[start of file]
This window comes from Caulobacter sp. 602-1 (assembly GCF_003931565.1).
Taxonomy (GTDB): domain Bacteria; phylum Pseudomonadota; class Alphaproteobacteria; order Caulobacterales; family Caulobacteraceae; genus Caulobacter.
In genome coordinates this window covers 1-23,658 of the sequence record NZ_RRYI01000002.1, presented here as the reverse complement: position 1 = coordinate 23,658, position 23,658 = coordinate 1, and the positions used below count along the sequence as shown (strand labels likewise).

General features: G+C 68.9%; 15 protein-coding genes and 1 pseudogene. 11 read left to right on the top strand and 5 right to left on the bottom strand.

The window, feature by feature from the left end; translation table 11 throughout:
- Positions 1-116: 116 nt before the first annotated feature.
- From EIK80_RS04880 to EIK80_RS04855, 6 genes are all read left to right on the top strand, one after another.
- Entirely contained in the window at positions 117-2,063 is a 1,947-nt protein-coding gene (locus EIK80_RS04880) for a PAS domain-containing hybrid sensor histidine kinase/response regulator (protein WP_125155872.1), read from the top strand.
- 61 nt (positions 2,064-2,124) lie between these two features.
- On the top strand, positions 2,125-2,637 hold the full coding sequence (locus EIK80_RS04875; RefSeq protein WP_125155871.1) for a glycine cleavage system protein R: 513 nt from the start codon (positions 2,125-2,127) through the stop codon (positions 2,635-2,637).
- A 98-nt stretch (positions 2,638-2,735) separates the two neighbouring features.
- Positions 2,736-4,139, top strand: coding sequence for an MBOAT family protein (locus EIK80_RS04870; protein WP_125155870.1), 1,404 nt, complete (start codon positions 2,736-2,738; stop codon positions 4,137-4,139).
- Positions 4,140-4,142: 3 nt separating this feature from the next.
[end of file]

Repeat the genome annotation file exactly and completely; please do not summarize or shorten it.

This window comes from Caulobacter sp. 602-1 (assembly GCF_003931565.1).
Taxonomy (GTDB): domain Bacteria; phylum Pseudomonadota; class Alphaproteobacteria; order Caulobacterales; family Caulobacteraceae; genus Caulobacter.
In genome coordinates this window covers 1-23,658 of the sequence record NZ_RRYI01000002.1, presented here as the reverse complement: position 1 = coordinate 23,658, position 23,658 = coordinate 1, and the positions used below count along the sequence as shown (strand labels likewise).

General features: G+C 68.9%; 15 protein-coding genes and 1 pseudogene. 11 read left to right on the top strand and 5 right to left on the bottom strand.

The window, feature by feature from the left end; translation table 11 throughout:
- Positions 1-116: 116 nt before the first annotated feature.
- From EIK80_RS04880 to EIK80_RS04855, 6 genes are all read left to right on the top strand, one after another.
- Entirely contained in the window at positions 117-2,063 is a 1,947-nt protein-coding gene (locus EIK80_RS04880) for a PAS domain-containing hybrid sensor histidine kinase/response regulator (protein WP_125155872.1), read from the top strand.
- 61 nt (positions 2,064-2,124) lie between these two features.
- On the top strand, positions 2,125-2,637 hold the full coding sequence (locus EIK80_RS04875; RefSeq protein WP_125155871.1) for a glycine cleavage system protein R: 513 nt from the start codon (positions 2,125-2,127) through the stop codon (positions 2,635-2,637).
- A 98-nt stretch (positions 2,638-2,735) separates the two neighbouring features.
- Positions 2,736-4,139, top strand: coding sequence for an MBOAT family protein (locus EIK80_RS04870; protein WP_125155870.1), 1,404 nt, complete (start codon positions 2,736-2,738; stop codon positions 4,137-4,139).
- Positions 4,140-4,142: 3 nt separating this feature from the next.